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10 Ways to Avoid Capital Gains Tax Thumbnail

10 Ways to Avoid Capital Gains Tax

Laurence Hale, AAMS®, CRPS®
Principal/Managing Partner, Investment Advisor & Chief Investment Officer

Capital gains tax is a tax on the profits you make when you sell an asset that has increased in value – anything from stocks and bonds to real estate, and other such appreciating assets. While you can't completely avoid paying capital gains tax, there are ways to reduce the amount you owe.  

1. Use Tax-Advantaged Retirement Accounts 

One of the best ways to avoid capital gains tax is to hold your investments in tax-advantaged retirement accounts like 401ks and IRAs. You don't pay any capital gains tax on growth within these accounts until you withdraw the money in retirement. And at that point, most people are in a lower tax bracket so they pay less tax. Max out contributions to these accounts each year to shield more of your investments. 

2. Invest Well for the Long-Term  

Capital gains tax only applies when you sell an asset. So if you hold investments long-term, you can defer paying tax and take advantage of compound growth. For 2024, the long-term capital gains tax rate doesn't kick in until you've held an asset for over a year. The longer you hold, the more you can lower your tax bill.  

3. Use Tax-Loss Harvesting 

This strategy involves selling investments at a loss to offset capital gains. For example, if you realized a $10,000 capital gain on one investment but have a $5,000 loss on another, you can deduct the $5,000 loss to lower your net capital gain to $5,000. This results in less tax owed. Work with a tax advisor to efficiently harvest losses. 

4. Donate Appreciated Assets 

If you donate appreciated assets like stock or real estate to a qualified charitable organization, you can deduct the assets' full fair market value without paying capital gains tax. This generates a larger deduction than donating cash. It also avoids tax you'd owe if selling the assets.  

5. Use Exclusion Rules 

There are capital gains tax exclusion rules that allow you to avoid tax on a portion of your gains. For 2024, the primary residence exclusion allows married couples to exclude up to $500,000 of capital gains from the sale of their home if they lived in it 2 out of the past 5 years.  

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6. Leave Assets to Heirs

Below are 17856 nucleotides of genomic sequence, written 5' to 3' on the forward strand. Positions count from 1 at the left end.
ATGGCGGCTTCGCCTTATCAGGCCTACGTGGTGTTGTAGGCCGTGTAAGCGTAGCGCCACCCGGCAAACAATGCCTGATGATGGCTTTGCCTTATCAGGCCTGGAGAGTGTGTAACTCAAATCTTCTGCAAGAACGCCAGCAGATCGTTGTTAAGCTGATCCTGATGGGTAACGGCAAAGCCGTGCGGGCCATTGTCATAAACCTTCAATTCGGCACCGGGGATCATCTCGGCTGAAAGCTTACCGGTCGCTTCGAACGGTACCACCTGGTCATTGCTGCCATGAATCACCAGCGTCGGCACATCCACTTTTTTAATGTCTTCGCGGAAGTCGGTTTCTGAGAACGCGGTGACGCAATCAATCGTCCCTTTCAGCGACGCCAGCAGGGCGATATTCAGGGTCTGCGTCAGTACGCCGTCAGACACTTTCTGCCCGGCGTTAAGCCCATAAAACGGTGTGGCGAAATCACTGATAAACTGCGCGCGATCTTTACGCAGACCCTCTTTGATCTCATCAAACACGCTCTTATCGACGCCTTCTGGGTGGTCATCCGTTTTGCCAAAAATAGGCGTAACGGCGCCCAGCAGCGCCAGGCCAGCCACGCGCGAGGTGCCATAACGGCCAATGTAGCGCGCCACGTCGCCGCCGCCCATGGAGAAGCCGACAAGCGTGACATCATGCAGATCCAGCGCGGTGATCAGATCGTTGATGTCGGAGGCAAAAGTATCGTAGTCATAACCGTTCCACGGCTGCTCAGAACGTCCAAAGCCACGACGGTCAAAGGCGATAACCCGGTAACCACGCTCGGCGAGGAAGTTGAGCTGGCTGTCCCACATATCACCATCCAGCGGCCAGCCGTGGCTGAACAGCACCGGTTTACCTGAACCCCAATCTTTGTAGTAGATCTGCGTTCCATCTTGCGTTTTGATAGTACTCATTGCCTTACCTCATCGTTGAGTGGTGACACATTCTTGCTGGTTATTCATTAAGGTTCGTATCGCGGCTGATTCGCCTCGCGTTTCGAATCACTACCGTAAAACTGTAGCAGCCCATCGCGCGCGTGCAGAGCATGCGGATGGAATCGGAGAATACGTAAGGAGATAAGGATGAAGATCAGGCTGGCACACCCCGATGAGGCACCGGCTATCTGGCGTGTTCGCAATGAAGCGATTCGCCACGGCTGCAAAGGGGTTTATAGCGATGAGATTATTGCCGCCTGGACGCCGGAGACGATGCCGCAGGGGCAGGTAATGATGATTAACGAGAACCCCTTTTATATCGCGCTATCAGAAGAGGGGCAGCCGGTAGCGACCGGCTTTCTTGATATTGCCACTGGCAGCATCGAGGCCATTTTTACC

When you leave appreciated assets to heirs, they inherit the assets at their current value. This lets them avoid any built-in capital gains tax and can be combined with the step-up in basis at death. Heirs only owe tax on gains after they receive the assets. 

7. Move to a Lower Tax State 

Some U.S. states like Florida, Texas, and others have no state income tax. Moving to one of these states can help you avoid state capital gains taxes. You may also establish legal residency in states like Washington or Nevada which have no capital gains tax.  

8. Offset Gains with Losses 

As mentioned earlier, realizing capital losses can offset capital gains to lower your tax liability. You can also use a capital loss carryover to offset gains in future years. Capital losses can be carried forward indefinitely. 

9. Use All Available Tax Credits 

Tax credits like the foreign tax credit and child tax credit directly reduce your tax bill, including capital gains tax owed. Make sure to claim all tax credits you're eligible for. 

10. Plan Strategically 

The key is proper planning and working with knowledgeable tax and financial planning professionals. With the right moves, you can minimize how much capital gains tax you pay and keep more profits. 

To see how our team at Weiss, Hale & Zahansky Strategic Wealth Advisors could help you to do this through our personalized Plan Well, Invest Well, Live Well.™strategic process, schedule a complimentary consultation on our website or by calling (860) 928-2341. 


Authored by Principal/Managing Partner Laurence Hale AAMS, CRPS®. Securities and advisory services offered through Commonwealth Financial Network®, Member FINRA/SIPC, a Registered Investment Adviser. These materials are general in nature and do not address your specific situation. For your specific investment needs, please discuss your individual circumstances with your representative. Weiss, Hale & Zahansky Strategic Wealth Advisors does not provide tax or legal advice, and nothing in the accompanying pages should be construed as specific tax or legal advice. 697 Pomfret Street, Pomfret Center, CT 06259 and 392-A Merrow Road, Tolland, CT 06084. 860-928-2341. www.whzwealth.com.  

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